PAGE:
MiR-93 enhances angiogenesis and metastasis by targeting LATS2

University of Toronto
Cell cycle (Georgetown, Tex.) (Impact Factor: 4.57). 10/2012; 11(23). DOI: 10.4161/cc.22670
Source: PubMed


Here we report that miR-93, a miRNA in the miR-106B~25 cluster, a paralog of the miR-17-92 cluster, was significantly upregulated in human breast carcinoma tissues. We stably expressed miR-93 in the MT-1 human breast carcinoma cell line and found that tumors formed by the miR-93 cells contained more blood vessels than those formed by the control cells. Co-culture experiments indicated that the MT-1 cells displayed a high activity of adhesion with endothelial cells and could form larger and more tube-like structures with endothelial cells. Lung metastasis assays were performed in a mouse metastatic model, and it was found that expression of miR-93 promoted tumor cell metastasis to lung tissue. In cell culture, expression of miR-93 enhanced cell survival and invasion. We examined the potential target that mediated miR-93's effects and found that the large tumor suppressor, homology 2 (LATS2) is a target of miR-93. Higher levels of LATS2 were associated with cell death in the tumor mass. Silencing LATS2 expression promoted cell survival, tube formation and invasion, while ectopic expression of LATS2 decreased cell survival and invasion. These findings demonstrated that miR-93 promoted tumor angiogenesis and metastasis by suppressing LATS2 expression. Our results suggest that the inhibition of miR-93 function may be a feasible approach to repress tumor metastasis.

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    • "Finally, Fang et al. reported that miR-93, a miRNA from the miR-106B-25 cluster and a paralog of the miR-17-92 cluster, has both pro- and antiangiogenic properties. It enhanced EC activities, including cell spreading and tube formation in a human breast carcinoma cell line by targeting the LATS2 gene (large tumour suppressor kinase 2), whereas it was found to be upregulated in human breast carcinoma tissues [90]. "
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    ABSTRACT: MicroRNAs are one class of small, endogenous, non-coding RNAs that are approximately 22 nucleotides in length; they are very numerous, have been phylogenetically conserved, and involved in biological processes such as development, differentiation, cell proliferation, and apoptosis. MicroRNAs contribute to modulating the expression levels of specific proteins based on sequence complementarity with their target mRNA molecules and so they play a key role in both health and disease. Angiogenesis is the process of new blood vessel formation from preexisting ones, which is particularly relevant to cancer and its progression. Over the last few years, microRNAs have emerged as critical regulators of signalling pathways in multiple cell types including endothelial and perivascular cells. This review summarises the role of miRNAs in tumour angiogenesis and their potential implications as therapeutic targets in cancer.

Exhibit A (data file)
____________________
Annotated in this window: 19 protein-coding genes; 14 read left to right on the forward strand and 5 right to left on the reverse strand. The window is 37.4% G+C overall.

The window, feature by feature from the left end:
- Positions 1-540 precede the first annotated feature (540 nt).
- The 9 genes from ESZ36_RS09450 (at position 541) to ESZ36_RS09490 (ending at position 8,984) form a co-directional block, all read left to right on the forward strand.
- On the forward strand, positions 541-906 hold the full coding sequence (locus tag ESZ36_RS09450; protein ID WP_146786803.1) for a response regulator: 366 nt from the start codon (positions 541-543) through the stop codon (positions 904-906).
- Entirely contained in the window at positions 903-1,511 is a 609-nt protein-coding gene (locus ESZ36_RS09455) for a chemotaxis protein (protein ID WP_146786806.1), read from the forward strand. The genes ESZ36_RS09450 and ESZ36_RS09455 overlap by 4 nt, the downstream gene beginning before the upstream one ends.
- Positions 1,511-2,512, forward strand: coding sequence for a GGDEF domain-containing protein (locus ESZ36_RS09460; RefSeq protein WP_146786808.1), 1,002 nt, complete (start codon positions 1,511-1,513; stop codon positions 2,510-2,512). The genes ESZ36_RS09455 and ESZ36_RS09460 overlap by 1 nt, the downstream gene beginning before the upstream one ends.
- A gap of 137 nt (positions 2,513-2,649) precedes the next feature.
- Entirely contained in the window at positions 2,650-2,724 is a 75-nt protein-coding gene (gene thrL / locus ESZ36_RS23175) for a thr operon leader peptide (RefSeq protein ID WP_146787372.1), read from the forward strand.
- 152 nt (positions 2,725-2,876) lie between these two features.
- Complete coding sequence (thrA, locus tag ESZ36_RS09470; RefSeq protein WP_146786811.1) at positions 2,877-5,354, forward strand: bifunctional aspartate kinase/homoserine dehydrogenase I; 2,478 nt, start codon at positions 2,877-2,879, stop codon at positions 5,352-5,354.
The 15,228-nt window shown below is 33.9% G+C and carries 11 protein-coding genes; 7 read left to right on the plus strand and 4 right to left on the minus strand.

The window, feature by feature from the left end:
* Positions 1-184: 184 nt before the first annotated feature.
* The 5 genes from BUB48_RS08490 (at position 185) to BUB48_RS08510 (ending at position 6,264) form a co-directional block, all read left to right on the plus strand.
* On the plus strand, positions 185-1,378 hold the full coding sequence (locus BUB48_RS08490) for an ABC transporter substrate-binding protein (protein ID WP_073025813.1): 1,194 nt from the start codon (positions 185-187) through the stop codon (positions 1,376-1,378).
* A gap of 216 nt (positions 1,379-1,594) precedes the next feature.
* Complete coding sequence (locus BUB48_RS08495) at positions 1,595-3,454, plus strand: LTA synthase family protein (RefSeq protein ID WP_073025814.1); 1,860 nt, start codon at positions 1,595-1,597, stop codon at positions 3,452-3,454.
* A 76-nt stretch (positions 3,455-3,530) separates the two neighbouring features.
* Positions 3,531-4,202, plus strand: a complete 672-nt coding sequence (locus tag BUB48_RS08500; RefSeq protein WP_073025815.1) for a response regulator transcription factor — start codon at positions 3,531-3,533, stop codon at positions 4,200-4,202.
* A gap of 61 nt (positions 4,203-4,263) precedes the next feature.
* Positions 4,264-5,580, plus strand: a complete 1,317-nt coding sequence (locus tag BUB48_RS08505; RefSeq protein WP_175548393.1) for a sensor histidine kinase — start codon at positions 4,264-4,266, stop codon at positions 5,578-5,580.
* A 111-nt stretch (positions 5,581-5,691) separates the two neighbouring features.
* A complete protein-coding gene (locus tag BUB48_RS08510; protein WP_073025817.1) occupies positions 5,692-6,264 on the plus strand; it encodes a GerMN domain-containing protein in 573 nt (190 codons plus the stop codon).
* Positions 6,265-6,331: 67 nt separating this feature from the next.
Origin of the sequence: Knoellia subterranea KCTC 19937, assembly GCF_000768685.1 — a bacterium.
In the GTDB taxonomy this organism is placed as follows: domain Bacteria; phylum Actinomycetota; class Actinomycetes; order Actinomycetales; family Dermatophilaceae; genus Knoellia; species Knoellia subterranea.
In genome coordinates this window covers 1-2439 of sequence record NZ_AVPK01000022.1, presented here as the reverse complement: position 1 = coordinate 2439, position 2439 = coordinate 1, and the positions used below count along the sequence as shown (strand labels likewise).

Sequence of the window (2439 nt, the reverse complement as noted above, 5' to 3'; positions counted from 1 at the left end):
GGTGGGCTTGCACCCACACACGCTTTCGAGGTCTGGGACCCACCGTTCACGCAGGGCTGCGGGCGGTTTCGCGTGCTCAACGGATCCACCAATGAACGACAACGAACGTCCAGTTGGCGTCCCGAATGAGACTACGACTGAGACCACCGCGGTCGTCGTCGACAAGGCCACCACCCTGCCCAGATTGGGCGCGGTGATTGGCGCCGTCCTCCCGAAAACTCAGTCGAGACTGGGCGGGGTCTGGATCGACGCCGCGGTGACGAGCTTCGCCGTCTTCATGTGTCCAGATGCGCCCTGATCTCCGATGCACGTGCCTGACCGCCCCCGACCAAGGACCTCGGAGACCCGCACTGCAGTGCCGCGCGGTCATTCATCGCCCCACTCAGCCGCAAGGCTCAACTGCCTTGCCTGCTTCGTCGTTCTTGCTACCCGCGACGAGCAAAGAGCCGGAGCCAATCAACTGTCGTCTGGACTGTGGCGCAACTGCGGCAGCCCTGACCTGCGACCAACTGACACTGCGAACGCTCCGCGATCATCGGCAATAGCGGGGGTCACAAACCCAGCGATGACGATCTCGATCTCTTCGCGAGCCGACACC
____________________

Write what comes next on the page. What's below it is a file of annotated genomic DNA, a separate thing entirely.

BioMed Research International 08/2014; 2014:878450. DOI:10.1155/2014/878450 · 3.17 Impact Factor
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    • "MiR-93, derived from a paralogue (miR-106b-25) of miR-17-92 cluster, is up-regulated in various types of cancers [30-32]. The identified targets of miR-93 include LATS2 [33], AICDA [34], ITGB8 [35], PTEN [36], VEGFA [37], TP53INP1 [38], DAB2 [39], etc., suggesting that miR-93 may play oncogenic roles through diverse mechanisms. However, the targetome of miR-93 in cancer has not been fully defined so far. "
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    • "Significantly, LATS2 expression levels are further regulated on the transcriptional level by the transcription factors FOXP3 and p53 [74,75]. LATS2 expression is also regulated by TTP (tristetraprolin), an ARE (AU-rich element) binding protein that promotes the degradation of ARE-containing transcripts [76], and at least six different microRNAs have been shown to negatively regulate LATS2 expression [77-81]. "
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    ABSTRACT: The metazoan Hippo pathway is an essential tumour suppressor signalling cascade that ensures normal tissue growth by co-ordinating cell proliferation, cell death and cell differentiation. Over the past years, various genetic and biochemical studies in Drosophila and mammals have defined a conserved core Hippo signalling module, composed of members of the Ste20-like kinase, the MOB co-activator and the AGC kinase families. In Drosophila, stimulated Hippo kinase phosphorylates and thereby activates the Mats/Warts complex, which consequently phosphorylates and inactivates the transcriptional co-activator Yorkie. In mammals, the counterparts of the Hippo/Mats/Warts/Yorkie cascade, namely MST1/2, MOB1A/B, LATS1/2 and YAP/TAZ, function in a similar fashion. These canonical Hippo pathways are so highly conserved that human MST2, hMOB1A and LATS1 can compensate for the loss of Hippo, Mats and Warts in flies. However, recent reports have shown that Hippo signalling is more diverse and complex, in particular in mammals. In this review, we summarize our current understanding of mammalian LATS1/2 kinases together with their closest relatives, the NDR1/2 kinases. The regulation of the LATS/NDR family of kinases will be discussed, followed by a summary of all currently known LATS/NDR substrates. Last, but not least, the biological roles of LATS/NDR kinases will be reviewed with specific emphasis on recent discoveries of canonical and non-canonical LATS/NDR functions in the extended Hippo pathway.
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